RAW(8)                       System Administration                      RAW(8)

       raw - bind a Linux raw character device

       raw /dev/raw/raw<N> <major> <minor>

       raw /dev/raw/raw<N> /dev/<blockdev>

       raw -q /dev/raw/raw<N>

       raw -qa

       raw is used to bind a Linux raw character device to a block device.
       Any block device may be used: at the time of binding, the device driver
       does not even have to be accessible (it may be loaded on demand as a
       kernel module later).

       raw is used in two modes: it either sets raw device bindings, or it
       queries existing bindings.  When setting a raw device, /dev/raw/raw<N>
       is the device name of an existing raw device node in the filesystem.
       The block device to which it is to be bound can be specified either in
       terms of its major and minor device numbers, or as a path name
       /dev/<blockdev> to an existing block device file.

       The bindings already in existence can be queried with the -q option,
       which is used either with a raw device filename to query that one
       device, or with the -a option to query all bound raw devices.

       Unbinding can be done by specifying major and minor 0.

       Once bound to a block device, a raw device can be opened, read and
       written, just like the block device it is bound to.  However, the raw
       device does not behave exactly like the block device.  In particular,
       access to the raw device bypasses the kernel's block buffer cache
       entirely: all I/O is done directly to and from the address space of the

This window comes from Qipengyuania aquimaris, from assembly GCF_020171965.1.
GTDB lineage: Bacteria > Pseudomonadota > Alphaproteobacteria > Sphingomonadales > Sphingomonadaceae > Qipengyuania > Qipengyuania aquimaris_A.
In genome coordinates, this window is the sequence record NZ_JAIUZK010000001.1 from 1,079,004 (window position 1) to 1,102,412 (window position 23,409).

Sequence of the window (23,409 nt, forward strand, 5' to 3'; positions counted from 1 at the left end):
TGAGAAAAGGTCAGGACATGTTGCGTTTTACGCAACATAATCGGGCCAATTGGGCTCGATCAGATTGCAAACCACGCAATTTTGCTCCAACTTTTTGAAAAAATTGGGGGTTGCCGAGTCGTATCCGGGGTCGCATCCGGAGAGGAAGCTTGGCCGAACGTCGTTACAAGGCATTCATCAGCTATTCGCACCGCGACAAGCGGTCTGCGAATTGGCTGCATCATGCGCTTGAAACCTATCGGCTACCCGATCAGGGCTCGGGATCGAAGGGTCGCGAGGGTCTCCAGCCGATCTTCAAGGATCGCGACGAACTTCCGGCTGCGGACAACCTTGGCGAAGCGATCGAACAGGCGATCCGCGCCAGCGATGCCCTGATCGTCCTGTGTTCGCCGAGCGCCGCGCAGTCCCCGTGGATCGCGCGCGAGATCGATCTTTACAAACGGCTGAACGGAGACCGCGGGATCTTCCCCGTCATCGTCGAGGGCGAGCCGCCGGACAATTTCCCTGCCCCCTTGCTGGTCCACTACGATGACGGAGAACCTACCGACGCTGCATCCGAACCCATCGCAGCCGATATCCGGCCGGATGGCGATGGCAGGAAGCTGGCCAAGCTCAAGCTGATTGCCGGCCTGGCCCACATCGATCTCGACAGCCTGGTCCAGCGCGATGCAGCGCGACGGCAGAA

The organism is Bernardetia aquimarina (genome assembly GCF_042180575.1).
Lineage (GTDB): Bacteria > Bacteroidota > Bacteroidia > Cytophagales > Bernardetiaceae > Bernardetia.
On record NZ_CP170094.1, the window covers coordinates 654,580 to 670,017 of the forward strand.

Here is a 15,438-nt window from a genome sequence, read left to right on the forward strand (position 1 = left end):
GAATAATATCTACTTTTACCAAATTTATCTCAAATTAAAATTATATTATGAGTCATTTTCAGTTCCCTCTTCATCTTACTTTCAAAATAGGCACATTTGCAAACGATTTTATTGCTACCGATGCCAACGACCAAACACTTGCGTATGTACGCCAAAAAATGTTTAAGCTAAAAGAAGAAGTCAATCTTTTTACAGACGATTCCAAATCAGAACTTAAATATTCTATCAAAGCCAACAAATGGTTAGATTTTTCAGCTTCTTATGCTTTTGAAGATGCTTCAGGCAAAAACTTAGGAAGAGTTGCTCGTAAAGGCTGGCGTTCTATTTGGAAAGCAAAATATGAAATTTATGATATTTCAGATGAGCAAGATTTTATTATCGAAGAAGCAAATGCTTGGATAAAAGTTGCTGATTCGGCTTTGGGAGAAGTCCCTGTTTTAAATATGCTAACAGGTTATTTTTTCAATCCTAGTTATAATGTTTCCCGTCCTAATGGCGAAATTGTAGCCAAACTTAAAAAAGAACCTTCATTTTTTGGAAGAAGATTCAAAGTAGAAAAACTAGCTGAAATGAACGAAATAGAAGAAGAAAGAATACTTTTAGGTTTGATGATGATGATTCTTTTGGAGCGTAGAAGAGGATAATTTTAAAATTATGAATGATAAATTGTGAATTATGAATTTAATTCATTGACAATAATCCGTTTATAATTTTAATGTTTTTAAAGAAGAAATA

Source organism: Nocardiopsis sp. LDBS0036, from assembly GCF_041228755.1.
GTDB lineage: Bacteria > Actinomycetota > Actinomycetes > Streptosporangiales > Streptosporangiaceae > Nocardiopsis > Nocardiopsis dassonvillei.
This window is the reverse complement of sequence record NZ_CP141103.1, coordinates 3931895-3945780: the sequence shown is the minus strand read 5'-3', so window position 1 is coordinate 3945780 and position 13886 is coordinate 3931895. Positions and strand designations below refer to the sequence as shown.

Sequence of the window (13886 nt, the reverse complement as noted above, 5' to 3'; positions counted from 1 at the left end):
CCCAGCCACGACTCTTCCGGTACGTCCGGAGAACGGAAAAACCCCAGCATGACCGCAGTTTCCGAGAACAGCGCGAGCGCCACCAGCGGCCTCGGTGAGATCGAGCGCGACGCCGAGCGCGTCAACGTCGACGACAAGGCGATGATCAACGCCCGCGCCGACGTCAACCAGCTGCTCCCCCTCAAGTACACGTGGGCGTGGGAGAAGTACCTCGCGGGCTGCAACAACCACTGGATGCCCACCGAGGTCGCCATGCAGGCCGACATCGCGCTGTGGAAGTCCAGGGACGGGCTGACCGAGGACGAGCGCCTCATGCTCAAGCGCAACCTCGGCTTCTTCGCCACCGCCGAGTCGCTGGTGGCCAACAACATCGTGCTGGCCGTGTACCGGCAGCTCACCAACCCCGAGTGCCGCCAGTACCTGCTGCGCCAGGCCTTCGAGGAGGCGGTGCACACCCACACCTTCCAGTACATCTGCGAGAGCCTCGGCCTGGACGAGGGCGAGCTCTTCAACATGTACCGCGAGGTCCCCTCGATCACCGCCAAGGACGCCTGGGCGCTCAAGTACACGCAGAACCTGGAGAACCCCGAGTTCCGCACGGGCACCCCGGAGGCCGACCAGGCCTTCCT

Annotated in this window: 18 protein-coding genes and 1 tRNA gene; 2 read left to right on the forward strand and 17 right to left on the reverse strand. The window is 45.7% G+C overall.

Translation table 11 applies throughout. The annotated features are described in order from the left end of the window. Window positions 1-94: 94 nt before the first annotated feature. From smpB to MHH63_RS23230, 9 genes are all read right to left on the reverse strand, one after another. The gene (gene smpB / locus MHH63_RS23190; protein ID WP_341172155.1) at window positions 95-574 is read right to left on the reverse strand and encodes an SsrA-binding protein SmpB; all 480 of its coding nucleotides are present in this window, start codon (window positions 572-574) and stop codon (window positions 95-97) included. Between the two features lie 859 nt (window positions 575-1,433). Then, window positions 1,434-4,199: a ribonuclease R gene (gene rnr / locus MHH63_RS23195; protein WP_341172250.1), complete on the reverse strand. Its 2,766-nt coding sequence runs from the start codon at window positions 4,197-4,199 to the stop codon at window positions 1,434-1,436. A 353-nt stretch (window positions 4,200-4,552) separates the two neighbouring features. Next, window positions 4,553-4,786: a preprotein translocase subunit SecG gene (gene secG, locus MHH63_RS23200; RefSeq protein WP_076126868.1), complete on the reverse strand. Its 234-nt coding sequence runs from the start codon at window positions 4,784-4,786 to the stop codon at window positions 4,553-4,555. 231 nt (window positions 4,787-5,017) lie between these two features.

process performing the I/O.  If the underlying block device driver can
       support DMA, then no data copying at all is required to complete the

       Because raw I/O involves direct hardware access to a process's memory,
       a few extra restrictions must be observed.  All I/Os must be correctly
       aligned in memory and on disk: they must start at a sector offset on
       disk, they must be an exact number of sectors long, and the data buffer
       in virtual memory must also be aligned to a multiple of the sector
       size.  The sector size is 512 bytes for most devices.

       -q, --query
              Set query mode.  raw will query an existing binding instead of
              setting a new one.

       -a, --all
              With -q , specify that all bound raw devices should be queried.

       -h, --help
              Display help text and exit.

       -V, --version
              Display version information and exit.

       The Linux dd(1) command should be used without the bs= option, or the
       blocksize needs to be a multiple of the sector size of the device (512
       bytes usually), otherwise it will fail with "Invalid Argument" messages

       Raw I/O devices do not maintain cache coherency with the Linux block
       device buffer cache.  If you use raw I/O to overwrite data already in
       the buffer cache, the buffer cache will no longer correspond to the
       contents of the actual storage device underneath.  This is deliberate,
       but is regarded either a bug or a feature depending on who you ask!

       Rather than using raw devices applications should prefer open(2)
       devices, such as /dev/sda1, with the O_DIRECT flag.

       Stephen Tweedie (sct@redhat.com)

       The raw command is part of the util-linux package and is available from

util-linux                        August 1999                           RAW(8)